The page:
Once the install has finished, restart the computer, no need to hold down alt/option this time. All going well, you should be seeing the rEFInd menu. Use the cursor key to select your Linux installation and hit that return key. Fingers crossed, your system will start up without much of a hitch!
Notably though, you probably won’t have a few things that work out of the box. Most of these can be covered off on the next section.
Nice to have items
Some lucky people will experience that their WiFi works straight out of the box. For most of us, we are going to need to install the drivers for it, because Apple do weird things with their hardware. Many Apple users these days will find this a bit of a conundrum, since most macbooks don’t come with ethernet ports any more. As noted earlier, the easiest solution by far is to plug a USB Ethernet dongle into your Macintosh. If you don’t have one, I recommend you buy or borrow one, however you can head over to the Ubuntu packages search, select your version of Ubuntu and download the relevant packages, installing them with dpkg, but this gets very messy, very quickly and is not for the faint of heart!
If you have an ethernet connection you can install the drivers for wireless easy by entering the following at the Terminal:
sudo apt-get install firmware-linux-nonfree broadcom-sta-dkms
The broadcom wl, bcwl43 and fwcutter software should all be installed. Reboot to enable the puppy and all should be good when you select your wifi from your system’s networking setup menu.
The graphics display should generally work out of the box, however there may be ‘interesting’ graphical issues. Not all of these might be fixable, but give the NVidia drivers a try, and if you still don’t have any luck, read the many forums until you get a solution that works for you.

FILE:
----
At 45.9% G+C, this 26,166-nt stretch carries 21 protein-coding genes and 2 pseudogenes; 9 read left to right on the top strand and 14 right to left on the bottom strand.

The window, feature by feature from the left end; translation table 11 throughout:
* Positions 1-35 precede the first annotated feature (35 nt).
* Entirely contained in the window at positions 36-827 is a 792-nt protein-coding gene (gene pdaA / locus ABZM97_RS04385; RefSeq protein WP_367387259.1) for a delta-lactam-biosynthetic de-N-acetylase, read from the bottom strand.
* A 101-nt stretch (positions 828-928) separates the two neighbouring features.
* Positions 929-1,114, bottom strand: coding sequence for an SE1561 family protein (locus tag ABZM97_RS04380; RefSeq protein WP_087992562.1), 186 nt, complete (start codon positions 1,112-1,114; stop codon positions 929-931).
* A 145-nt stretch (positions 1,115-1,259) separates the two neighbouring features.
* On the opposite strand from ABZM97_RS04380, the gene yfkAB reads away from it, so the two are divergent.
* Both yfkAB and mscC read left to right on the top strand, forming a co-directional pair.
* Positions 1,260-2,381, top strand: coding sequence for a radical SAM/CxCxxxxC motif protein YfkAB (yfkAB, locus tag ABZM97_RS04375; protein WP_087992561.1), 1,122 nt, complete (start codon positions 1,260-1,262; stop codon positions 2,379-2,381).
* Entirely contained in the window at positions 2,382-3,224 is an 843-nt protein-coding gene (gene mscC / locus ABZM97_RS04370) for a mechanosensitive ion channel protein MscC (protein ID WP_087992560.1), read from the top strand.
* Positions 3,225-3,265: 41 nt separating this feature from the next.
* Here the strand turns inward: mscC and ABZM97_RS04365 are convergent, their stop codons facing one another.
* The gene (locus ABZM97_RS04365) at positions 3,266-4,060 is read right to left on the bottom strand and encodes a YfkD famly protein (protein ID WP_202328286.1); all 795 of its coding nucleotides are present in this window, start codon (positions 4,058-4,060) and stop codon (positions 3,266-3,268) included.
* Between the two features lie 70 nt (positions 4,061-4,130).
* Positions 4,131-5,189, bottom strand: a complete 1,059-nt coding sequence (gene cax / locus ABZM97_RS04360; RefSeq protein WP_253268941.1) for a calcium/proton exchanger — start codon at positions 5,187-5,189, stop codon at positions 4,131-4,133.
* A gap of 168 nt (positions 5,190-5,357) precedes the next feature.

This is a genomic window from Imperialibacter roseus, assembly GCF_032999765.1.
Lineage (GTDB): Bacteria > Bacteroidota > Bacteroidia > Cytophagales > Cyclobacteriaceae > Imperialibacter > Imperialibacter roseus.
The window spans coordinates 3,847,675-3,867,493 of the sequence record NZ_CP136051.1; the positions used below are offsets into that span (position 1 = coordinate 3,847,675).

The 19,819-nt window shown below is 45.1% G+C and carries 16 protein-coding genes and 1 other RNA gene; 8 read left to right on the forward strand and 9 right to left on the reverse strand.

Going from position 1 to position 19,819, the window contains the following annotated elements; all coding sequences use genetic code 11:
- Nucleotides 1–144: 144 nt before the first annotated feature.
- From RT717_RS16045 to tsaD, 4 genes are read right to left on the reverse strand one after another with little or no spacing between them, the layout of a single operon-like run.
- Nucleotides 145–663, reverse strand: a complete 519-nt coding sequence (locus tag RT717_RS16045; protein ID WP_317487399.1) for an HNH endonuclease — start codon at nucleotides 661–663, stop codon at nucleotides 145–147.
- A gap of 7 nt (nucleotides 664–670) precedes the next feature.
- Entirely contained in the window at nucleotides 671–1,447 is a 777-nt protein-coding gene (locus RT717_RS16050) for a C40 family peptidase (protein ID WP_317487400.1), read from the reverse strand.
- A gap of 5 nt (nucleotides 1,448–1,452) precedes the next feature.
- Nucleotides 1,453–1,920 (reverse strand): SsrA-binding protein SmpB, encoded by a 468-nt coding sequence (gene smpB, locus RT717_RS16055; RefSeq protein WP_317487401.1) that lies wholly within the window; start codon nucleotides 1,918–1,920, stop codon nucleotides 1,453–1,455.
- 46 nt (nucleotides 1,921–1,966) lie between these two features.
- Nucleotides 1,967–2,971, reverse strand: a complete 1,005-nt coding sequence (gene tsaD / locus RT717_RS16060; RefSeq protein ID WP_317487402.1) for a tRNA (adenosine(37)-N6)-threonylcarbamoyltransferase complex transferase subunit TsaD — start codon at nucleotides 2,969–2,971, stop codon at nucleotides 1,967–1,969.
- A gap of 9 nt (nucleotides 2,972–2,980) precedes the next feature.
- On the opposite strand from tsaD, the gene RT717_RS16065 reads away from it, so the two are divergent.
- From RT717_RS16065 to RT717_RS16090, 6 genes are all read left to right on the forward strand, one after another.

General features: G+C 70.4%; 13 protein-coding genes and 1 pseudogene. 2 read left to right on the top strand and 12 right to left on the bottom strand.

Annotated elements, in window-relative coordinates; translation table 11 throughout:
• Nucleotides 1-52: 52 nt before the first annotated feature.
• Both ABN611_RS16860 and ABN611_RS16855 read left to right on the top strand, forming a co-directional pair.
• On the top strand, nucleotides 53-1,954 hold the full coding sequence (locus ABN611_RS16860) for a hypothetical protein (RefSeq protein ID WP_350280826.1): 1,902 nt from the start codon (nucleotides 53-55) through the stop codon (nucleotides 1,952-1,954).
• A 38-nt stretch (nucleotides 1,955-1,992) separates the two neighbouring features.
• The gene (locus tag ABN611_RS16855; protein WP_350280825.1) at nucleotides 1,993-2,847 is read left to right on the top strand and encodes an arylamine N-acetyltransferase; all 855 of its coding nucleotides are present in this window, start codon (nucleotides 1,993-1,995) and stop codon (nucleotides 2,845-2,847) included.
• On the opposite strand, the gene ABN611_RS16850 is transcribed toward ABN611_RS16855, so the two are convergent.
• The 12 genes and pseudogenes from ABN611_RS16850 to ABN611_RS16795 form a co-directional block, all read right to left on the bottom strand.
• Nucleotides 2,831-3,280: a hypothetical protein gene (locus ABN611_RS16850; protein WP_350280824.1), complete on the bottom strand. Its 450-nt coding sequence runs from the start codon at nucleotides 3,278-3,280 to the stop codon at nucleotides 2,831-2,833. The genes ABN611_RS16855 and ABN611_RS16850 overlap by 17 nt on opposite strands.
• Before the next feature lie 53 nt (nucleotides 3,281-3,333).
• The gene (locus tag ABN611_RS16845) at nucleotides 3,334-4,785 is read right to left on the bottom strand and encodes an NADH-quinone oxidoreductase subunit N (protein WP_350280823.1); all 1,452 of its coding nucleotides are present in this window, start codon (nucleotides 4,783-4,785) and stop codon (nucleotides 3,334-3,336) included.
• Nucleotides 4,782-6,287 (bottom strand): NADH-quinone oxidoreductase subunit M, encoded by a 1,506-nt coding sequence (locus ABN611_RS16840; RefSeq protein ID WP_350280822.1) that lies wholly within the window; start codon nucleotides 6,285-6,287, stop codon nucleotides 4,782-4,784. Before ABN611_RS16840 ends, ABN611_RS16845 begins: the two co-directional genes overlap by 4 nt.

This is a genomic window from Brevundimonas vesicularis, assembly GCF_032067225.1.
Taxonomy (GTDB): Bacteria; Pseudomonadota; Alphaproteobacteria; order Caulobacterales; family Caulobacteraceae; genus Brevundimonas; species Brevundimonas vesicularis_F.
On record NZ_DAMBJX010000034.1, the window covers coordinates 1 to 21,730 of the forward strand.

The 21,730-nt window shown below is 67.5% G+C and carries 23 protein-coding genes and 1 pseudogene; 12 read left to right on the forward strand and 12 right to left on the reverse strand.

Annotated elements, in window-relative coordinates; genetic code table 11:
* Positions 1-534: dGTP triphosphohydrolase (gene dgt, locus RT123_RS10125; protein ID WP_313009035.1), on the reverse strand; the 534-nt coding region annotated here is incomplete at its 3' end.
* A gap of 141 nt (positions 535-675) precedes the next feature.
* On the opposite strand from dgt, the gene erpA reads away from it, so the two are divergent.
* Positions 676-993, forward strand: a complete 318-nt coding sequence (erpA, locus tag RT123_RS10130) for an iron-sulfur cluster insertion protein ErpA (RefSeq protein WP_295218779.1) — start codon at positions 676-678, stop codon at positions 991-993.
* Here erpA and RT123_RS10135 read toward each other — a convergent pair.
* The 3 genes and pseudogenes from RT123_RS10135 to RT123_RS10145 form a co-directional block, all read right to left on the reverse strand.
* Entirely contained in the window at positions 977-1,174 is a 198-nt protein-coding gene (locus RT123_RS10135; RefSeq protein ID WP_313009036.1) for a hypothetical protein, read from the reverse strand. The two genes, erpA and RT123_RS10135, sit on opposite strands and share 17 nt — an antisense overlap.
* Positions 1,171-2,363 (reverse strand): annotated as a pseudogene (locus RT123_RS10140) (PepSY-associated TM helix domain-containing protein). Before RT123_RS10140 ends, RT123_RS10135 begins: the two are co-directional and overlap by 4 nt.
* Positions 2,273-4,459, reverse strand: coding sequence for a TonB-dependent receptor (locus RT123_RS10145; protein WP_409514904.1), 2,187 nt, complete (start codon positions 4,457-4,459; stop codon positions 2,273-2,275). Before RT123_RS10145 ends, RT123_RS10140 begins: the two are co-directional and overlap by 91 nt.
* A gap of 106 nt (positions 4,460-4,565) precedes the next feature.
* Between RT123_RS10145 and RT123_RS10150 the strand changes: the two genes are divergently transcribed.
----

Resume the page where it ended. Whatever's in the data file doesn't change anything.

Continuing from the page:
sudo apt-get install nvidia-driver xserver-xorg-video-intel
Note if you are not using xorg, you’ll need to make the appropriate changes here. Maybe best to stick with xorg for now!
Screen backlight, Keyboard Backlight and Volume control hotkeys
A package is now available for Debian and Ubuntu called ‘pommed’, which handles the hotkeys found on the Apple MacBook Pro, MacBook and PowerBook laptops and adjusts the LCD backlight, sound volume, keyboard backlight or ejects the CD-ROM drive accordingly.
Installation is as simple as installing the package through apt-get:
sudo apt-get install pommed
If that doesn’t work for whatever reason, Check out Jessie’s blog for a more manual solution.
Accessing your Macintosh files from Linux
Okay cokey. Now here’s the thing. Apple can be real pains in the asses some times (read, all the time, at least these days). It is quite likely that you have what’s called CoreStorage, if you have anything OS X 10.10 or newer. This provides an encrypted, journaled file system; even if you haven’t installed FileVault (if you have, turn that off!).
To give full read/write access to your Mac OS X partition from Linux, you will need to revert it back to standard HFS+. To do this, you can pretty much enter one simple non-destructive command.
First up, at the terminal, issue the command diskutil cs list. You will see something like the below. If you know LVM in Linux, this is pretty much the same thing. Your main Mac OS X partition (Logical Volume) should be in Apple_HFS format.
The long string of stuff is that big long alphanumeric string of text highlighted in the red box, you want to use copy and paste it to make sure you don’t make a mistake!
The conversion took ages for us, however your mileage may vary, depending upon how much data is on your drive, and how fast your drive is. If you type diskutil cs list again, you’ll see how much % of the conversion has been accomplished. Don’t reboot your machine until that’s over and done with, but after then, you can safely mount your OS X partition with full read/write access.
First, make sure that you have hfsprogs installed. Example installation command:
sudo apt-get install hfsprogs
Next, mount or remount the HFS+ drive; commands need to be as follows:
sudo mount -t hfsplus -o force,rw /dev/sdXY /media/mntpoint
sudo mount -t hfsplus -o remount,force,rw /mount/point
If you want it to mount each time you start up your tux-ified Macintosh, you’ll need to add the entry to the fstab (sudo vi /etc/fstab):
/dev/sdXY /media/mntpoint hfsplus force,rw,gid=1000,umask=0002 0 0
Where your user gid is 1000 (use the id command to find out your gid)
Okay, that about wraps it up for this ditty, I hope it has worked for you. If it hasn’t, or you have some feedback to offer, we would love to hear it! Drop it in the comments, y’all 🙂